|Hogmanay fireworks above Edinburgh Castle|
A freezing sleet swept over the city of Edinburgh, chilling the frozen people of the city as they hurried through grey streets below a greyer sky. The slush under their feet splashed wetly, sending icy shards upwards to soak stockings and trousers alike. The prospect of getting to work and out of the cold was almost something to look forward to on a morning such as this.
Today was the 25th of December but while those in England and elsewhere celebrated the birth of Jesus Christ, here in Scotland it was just another miserable winter's day to be endured.
Oliver Cromwell may have cancelled Christmas in the dim and distant past but this was Scotland in the 1950s. Christmas Day itself remained a normal working day until 1958. Boxing Day wasn't recognised as a holiday until even more recently. Christmas, if not banned, was at the very least discouraged and celebrations took place behind closed doors far from prying eyes.
The Church of Scotland had decreed as far back as 1583 that as the Bible made no mention of any celebrations, and any attempt to mark the day was to fall prey to the evils of the Roman Church. Their evilness knew no bounds and those who celebrated were probably in cahoots with Auld Nick!
With Christmas offering the Scots no opportunity to party, they had to look elsewhere for something they could sink their teeth into. Fortunately hot on the heels of the 'English' celebration came the end of the year. Here was something the Presbytery couldn't find fault with and the people of Scotland seized it with a will and made it their own. That urge to claim ownership continues to this day. You may know it as New Year's Eve, Old Year's Night but in Scotland we know it as Hogmanay!
Why Hogmanay and what does it mean?
No one seem entirely certain where the word comes from although there are several theories. The Scandinavians' feast before Yule was called Hoggo-nott, while the Flemish word hoog min dag meaning 'great love day' fits the tradition of kissing complete strangers on the stroke of midnight at the end of the year. Or possibly Hogmanay may come from the Anglo-Saxon Haleg Monath ('holy month'). Alternatively it could well be from the French Homme est né' or 'man is born'. In Normandy gifts exchanged on the last day of the year were called hoguignetes. Somewhere in there may be the origin of Hogmanay. Feel free to choose whichever pleases.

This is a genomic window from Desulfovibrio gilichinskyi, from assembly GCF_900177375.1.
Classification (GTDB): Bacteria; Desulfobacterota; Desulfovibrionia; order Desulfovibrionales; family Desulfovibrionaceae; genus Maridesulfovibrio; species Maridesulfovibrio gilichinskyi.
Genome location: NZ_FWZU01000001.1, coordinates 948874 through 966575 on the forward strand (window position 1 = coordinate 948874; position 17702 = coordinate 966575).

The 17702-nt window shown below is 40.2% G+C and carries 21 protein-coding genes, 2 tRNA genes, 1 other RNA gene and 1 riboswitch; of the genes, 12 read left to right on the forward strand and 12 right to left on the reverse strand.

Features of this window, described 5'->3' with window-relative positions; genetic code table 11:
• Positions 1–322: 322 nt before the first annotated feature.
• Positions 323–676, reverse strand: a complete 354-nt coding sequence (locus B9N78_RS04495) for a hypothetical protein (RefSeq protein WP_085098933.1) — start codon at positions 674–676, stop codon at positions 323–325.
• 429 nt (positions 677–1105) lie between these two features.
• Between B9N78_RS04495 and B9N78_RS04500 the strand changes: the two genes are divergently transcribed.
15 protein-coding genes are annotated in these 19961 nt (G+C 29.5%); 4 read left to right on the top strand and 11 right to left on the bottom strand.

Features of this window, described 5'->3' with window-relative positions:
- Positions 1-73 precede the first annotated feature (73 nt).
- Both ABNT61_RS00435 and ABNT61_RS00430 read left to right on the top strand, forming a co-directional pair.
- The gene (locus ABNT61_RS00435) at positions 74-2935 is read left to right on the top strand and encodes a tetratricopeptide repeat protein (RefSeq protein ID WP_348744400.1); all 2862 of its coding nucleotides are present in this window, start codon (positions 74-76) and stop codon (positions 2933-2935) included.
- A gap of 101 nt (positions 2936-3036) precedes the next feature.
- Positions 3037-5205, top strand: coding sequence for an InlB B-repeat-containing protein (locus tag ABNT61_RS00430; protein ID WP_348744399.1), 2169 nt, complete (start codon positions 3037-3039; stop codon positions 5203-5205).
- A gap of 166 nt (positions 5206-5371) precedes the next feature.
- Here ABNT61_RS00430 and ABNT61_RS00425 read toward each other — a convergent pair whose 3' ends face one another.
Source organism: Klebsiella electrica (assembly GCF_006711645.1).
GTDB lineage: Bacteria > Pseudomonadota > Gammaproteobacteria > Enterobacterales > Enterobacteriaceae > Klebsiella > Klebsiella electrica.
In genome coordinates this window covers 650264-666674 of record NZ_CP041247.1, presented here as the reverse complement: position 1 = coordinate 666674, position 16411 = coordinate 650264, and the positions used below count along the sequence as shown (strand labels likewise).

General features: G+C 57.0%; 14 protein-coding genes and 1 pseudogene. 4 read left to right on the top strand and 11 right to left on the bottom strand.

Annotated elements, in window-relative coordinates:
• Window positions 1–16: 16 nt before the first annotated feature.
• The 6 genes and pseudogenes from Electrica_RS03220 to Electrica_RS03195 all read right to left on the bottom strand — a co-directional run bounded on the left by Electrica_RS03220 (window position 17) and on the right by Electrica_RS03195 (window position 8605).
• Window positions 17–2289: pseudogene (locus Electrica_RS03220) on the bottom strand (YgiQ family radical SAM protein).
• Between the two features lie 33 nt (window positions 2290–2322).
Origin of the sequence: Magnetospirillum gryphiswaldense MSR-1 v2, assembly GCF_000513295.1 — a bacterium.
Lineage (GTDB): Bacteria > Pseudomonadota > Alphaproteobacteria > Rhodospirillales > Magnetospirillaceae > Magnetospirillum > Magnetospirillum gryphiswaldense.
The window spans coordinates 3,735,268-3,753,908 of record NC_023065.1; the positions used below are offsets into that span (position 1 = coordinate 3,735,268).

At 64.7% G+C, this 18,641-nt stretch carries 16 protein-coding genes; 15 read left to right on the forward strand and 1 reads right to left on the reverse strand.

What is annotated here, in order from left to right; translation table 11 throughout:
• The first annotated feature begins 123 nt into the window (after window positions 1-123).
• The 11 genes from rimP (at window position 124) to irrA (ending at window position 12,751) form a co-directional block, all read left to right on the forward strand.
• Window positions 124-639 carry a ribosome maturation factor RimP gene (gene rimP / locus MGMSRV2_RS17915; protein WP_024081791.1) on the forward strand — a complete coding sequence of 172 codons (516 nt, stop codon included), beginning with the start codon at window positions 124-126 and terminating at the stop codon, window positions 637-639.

Certain traditions have remained unchanged over the centuries. One of the most important is First Footing. It is considered lucky that the first person to cross the threshold after midnight should be tall and dark, although handsome is optional. In former days the First Footer would bring whisky, food and a lump of coal for the fire. These days there is little need for coal but the greeting of 'Lang may yer lum reek' persists.
Any housewife would also make sure she had redd oot her hoose before The Bells. If you were going to have visitors after all, the last thing you would want was folk thinking you keep a dirty house and so it would cleaned from attic to cellar.
|Dancing in the streets|
Another tradition was to gather in public places as a community to welcome in the New Year together before going round the doors as parties were held to which it was normal for the door to be open to all comers.
The famous street party held on Princes Street in Edinburgh is simply the commercial version of the tradition. Other towns without formal street parties make do with the people organising things themselves. Music, drink, dancing, food, drink and of course drink feature heavily in all these bashes. Did I mention they involve mammoth amounts of drinking?
If there is one thing which unites people almost everywhere in the world these days from Beijing to Moscow, London to New York, Adelaide to Edinburgh is a song written by a lowly ploughman from Ayrshire, it is of course 'Auld Lang Syne.'
So as the Bells chime out the end of one year and the birth of the new, raise a glass, mug, tankard of your favourite tipple, welcome in 2015 and remember, 'Wha's like us? Damn few, and they're all died!'
--Stuart S. Laing